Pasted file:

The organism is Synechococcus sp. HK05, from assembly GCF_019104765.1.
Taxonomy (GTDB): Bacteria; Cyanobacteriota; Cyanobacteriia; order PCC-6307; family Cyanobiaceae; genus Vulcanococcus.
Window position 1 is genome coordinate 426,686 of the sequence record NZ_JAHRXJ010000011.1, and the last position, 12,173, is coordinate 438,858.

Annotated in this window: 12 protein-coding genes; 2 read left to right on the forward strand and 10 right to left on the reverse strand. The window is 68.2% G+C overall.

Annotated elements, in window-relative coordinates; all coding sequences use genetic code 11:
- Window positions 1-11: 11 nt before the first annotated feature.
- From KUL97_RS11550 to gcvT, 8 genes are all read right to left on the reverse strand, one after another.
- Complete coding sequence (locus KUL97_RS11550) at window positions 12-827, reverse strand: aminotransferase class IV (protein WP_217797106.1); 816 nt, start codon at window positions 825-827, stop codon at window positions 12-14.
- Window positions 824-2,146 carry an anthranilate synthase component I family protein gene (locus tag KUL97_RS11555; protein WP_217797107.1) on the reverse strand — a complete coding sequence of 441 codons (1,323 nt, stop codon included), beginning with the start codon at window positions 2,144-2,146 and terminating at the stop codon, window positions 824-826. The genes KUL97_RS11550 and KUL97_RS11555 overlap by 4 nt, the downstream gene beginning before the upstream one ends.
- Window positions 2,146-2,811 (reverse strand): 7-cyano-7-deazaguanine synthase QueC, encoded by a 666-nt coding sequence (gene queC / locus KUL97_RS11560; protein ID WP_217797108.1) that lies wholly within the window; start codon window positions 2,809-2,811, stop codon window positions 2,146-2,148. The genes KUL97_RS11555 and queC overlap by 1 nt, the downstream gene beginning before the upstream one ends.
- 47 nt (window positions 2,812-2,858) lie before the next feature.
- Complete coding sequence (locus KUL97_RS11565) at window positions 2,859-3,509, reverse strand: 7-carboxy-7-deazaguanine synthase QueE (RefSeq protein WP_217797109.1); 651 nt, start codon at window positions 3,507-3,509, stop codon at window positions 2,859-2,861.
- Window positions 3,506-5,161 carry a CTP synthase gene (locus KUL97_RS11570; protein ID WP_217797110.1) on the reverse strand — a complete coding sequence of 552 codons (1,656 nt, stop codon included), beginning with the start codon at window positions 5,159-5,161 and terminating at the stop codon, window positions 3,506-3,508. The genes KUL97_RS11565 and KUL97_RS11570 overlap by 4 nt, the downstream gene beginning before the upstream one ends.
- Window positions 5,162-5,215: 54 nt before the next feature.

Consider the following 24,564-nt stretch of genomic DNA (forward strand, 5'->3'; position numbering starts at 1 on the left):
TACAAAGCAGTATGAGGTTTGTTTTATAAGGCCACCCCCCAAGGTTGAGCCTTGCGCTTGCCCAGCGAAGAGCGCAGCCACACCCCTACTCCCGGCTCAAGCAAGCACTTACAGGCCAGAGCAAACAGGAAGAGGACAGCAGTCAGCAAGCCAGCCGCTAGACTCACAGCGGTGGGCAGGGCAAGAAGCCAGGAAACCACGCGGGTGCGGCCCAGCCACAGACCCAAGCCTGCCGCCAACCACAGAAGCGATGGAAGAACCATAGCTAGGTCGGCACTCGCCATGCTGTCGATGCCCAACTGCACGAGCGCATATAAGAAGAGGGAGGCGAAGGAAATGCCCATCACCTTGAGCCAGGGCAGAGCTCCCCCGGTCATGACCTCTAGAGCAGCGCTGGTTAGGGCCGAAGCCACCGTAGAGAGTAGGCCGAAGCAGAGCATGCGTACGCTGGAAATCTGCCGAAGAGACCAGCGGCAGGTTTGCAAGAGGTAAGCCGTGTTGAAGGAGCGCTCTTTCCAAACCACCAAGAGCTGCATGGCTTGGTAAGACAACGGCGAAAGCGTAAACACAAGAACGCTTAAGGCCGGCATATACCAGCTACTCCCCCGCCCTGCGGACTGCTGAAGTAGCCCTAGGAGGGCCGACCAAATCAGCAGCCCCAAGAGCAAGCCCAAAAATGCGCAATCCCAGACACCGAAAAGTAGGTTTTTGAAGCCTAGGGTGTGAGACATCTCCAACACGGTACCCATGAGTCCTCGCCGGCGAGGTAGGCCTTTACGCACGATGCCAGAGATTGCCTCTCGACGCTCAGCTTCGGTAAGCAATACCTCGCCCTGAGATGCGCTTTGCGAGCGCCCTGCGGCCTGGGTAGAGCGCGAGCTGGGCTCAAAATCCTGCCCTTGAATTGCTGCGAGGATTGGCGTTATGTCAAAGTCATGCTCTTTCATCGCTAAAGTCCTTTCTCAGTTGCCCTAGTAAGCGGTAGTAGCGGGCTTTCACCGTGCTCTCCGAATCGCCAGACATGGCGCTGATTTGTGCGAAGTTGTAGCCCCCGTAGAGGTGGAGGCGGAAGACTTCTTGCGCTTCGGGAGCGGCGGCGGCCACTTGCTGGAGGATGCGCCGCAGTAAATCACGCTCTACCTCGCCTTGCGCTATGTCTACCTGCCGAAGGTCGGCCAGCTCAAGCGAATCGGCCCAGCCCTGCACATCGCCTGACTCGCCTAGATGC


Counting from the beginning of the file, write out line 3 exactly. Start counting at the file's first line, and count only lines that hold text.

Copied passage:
Window position 1 is genome coordinate 426,686 of the sequence record NZ_JAHRXJ010000011.1, and the last position, 12,173, is coordinate 438,858.